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Earnings and Occupational Attainment: Immigrants and the Native Born

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  • Barry R Chiswick

    (Department of Economics, The University of Illinois at Chicago and The IZA-Institute for the Study of Labor)

  • Paul W Miller

    (UWA Business School, The University of Western Australia)

Abstract

This paper examines the determinants of occupational attainment and the impact of occupation on earnings. Results for both the native born and foreign born are presented, and these provide insights as to the earnings penalties associated with the lessthan- perfect international transferability of human capital skills. It shows that around 50 percent of the earnings gains associated with years of schooling derives from interoccupational mobility. When occupation is held constant, there is a large increase in the effect on earnings of pre-immigration labor market experience for the foreign born, but little change in either the payoff to labor market experience for the native born, or in the premium for post-arrival labor market experience for the foreign born. The estimates of the models of occupational attainment show that years of schooling, and, among the foreign born, proficiency in English, are the key factors determining access to high-paying occupations. Labor market experience has little effect on occupational outcomes among the native born. However, evaluated at 10 years, foreign labor market experience has a modest negative impact on current occupational status. Examination of this negative effect using quantile regression shows that it is concentrated among those in high status jobs.

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Bibliographic Info

Paper provided by The University of Western Australia, Department of Economics in its series Economics Discussion / Working Papers with number 07-08.

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Length: 30 pages
Date of creation: 2007
Date of revision:
Handle: RePEc:uwa:wpaper:07-08

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Keywords: Immigrants; Occupation; Earnings;

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References

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  1. Groshen, Erica L, 1991. "Sources of Intra-industry Wage Dispersion: How Much Do Employers Matter?," The Quarterly Journal of Economics, MIT Press, vol. 106(3), pages 869-84, August.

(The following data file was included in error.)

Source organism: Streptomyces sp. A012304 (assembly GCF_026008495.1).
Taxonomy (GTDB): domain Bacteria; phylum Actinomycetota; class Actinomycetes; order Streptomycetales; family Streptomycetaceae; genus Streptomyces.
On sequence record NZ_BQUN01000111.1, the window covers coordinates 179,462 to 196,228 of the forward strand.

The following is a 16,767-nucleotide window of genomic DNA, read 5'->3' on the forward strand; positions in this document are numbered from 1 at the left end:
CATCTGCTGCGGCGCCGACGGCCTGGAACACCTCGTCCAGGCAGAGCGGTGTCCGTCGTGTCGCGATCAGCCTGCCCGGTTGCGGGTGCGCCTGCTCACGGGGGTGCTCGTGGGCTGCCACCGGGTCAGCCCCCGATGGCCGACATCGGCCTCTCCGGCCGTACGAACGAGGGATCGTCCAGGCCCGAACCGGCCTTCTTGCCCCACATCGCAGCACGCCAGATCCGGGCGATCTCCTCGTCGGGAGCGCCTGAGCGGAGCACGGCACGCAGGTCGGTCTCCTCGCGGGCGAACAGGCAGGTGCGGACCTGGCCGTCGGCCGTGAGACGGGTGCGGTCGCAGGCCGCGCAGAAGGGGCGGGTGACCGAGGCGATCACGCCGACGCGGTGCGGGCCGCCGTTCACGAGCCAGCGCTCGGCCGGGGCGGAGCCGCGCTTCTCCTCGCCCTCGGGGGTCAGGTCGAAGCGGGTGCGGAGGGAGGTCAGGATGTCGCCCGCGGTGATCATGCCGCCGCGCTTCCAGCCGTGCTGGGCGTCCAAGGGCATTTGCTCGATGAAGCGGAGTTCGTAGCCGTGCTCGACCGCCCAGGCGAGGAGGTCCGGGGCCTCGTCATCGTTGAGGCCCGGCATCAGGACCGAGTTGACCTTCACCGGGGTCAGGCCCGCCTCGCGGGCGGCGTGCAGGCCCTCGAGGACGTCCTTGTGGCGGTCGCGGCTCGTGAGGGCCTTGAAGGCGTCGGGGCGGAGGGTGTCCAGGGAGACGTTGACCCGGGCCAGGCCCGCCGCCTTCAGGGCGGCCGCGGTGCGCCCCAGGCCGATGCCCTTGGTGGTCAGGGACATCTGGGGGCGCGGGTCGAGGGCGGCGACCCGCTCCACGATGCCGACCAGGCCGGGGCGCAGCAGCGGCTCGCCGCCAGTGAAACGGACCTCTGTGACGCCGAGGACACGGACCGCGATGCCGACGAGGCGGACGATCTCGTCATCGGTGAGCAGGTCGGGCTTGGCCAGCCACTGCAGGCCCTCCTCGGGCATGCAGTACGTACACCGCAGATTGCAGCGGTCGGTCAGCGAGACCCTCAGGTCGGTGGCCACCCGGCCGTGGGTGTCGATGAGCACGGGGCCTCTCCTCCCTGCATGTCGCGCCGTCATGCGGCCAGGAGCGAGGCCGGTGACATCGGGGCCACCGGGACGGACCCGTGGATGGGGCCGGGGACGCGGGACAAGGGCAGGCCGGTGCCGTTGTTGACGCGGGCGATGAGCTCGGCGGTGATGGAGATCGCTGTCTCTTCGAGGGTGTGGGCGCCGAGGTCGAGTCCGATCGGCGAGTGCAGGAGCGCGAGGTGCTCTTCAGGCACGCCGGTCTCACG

2. Miller, Paul W, 1987. "The Wage Effect of the Occupational Segregation of Women in Britain," Economic Journal, Royal Economic Society, vol. 97(388), pages 885-96, December.
  3. Paul W. Miller & Paul A. Volker, 1985. "On the Determination of Occupational Attainment and Mobility," Journal of Human Resources, University of Wisconsin Press, vol. 20(2), pages 197-213.
  4. Harriet Duleep & Mark Regets, 1997. "Measuring immigrant wage growth using matched CPS files," Demography, Springer, vol. 34(2), pages 239-249, May.
  5. Nickell, Stephen, 1982. "The Determinants of Occupational Success in Britain," Review of Economic Studies, Wiley Blackwell, vol. 49(1), pages 43-53, January.
  6. Schmidt, Peter & Strauss, Robert P, 1975. "The Prediction of Occupation Using Multiple Logit Models," International Economic Review, Department of Economics, University of Pennsylvania and Osaka University Institute of Social and Economic Research Association, vol. 16(2), pages 471-86, June.
  7. Moshe Buchinsky, 1998. "Recent Advances in Quantile Regression Models: A Practical Guideline for Empirical Research," Journal of Human Resources, University of Wisconsin Press, vol. 33(1), pages 88-126.
  8. Polachek, Solomon William, 1981. "Occupational Self-Selection: A Human Capital Approach to Sex Differences in Occupational Structure," The Review of Economics and Statistics, MIT Press, vol. 63(1), pages 60-69, February.
  9. Randall S. Brown & Marilyn Moon & Barbara S. Zoloth, 1980. "Incorporating Occupational Attainment in Studies of Male-Female Earnings Differentials," Journal of Human Resources, University of Wisconsin Press, vol. 15(1), pages 3-28.
  10. Randall S. Brown & Marilyn Moon & Barbara S. Zoloth, 1980. "Occupational attainment and segregation by sex," Industrial and Labor Relations Review, ILR Review, Cornell University, ILR School, vol. 33(4), pages 506-517, July.
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Cited by:
  1. Aldashev, Alisher & Gernandt, Johannes & Thomsen, Stephan L., 2009. "Language usage, participation, employment and earnings: Evidence for foreigners in West Germany with multiple sources of selection," Labour Economics, Elsevier, vol. 16(3), pages 330-341, June.
  2. Javier Silvestre & Vicente Pinilla & Mª Isabel Ayuda, 2011. "The Labor Market Integration of Migrants: Barcelona, 1930," Economic Reports 02-2011, FEDEA.
  3. Chiswick, Barry R. & Miller, Paul W., 2008. "Occupational Attainment and Immigrant Economic Progress in Australia," IZA Discussion Papers 3316, Institute for the Study of Labor (IZA).
  4. John, Katrin & Thomsen, Stephan L., 2012. "Heterogeneous Returns to Personality - The Role of Occupational Choice," Hannover Economic Papers (HEP) dp-495, Leibniz Universität Hannover, Wirtschaftswissenschaftliche Fakultät.
  5. Gilles Grenier & Li Xue, 2009. "Duration of Access of Canadian Immigrants to the First Job in Intended Occupation," Working Papers 0908E, University of Ottawa, Department of Economics.

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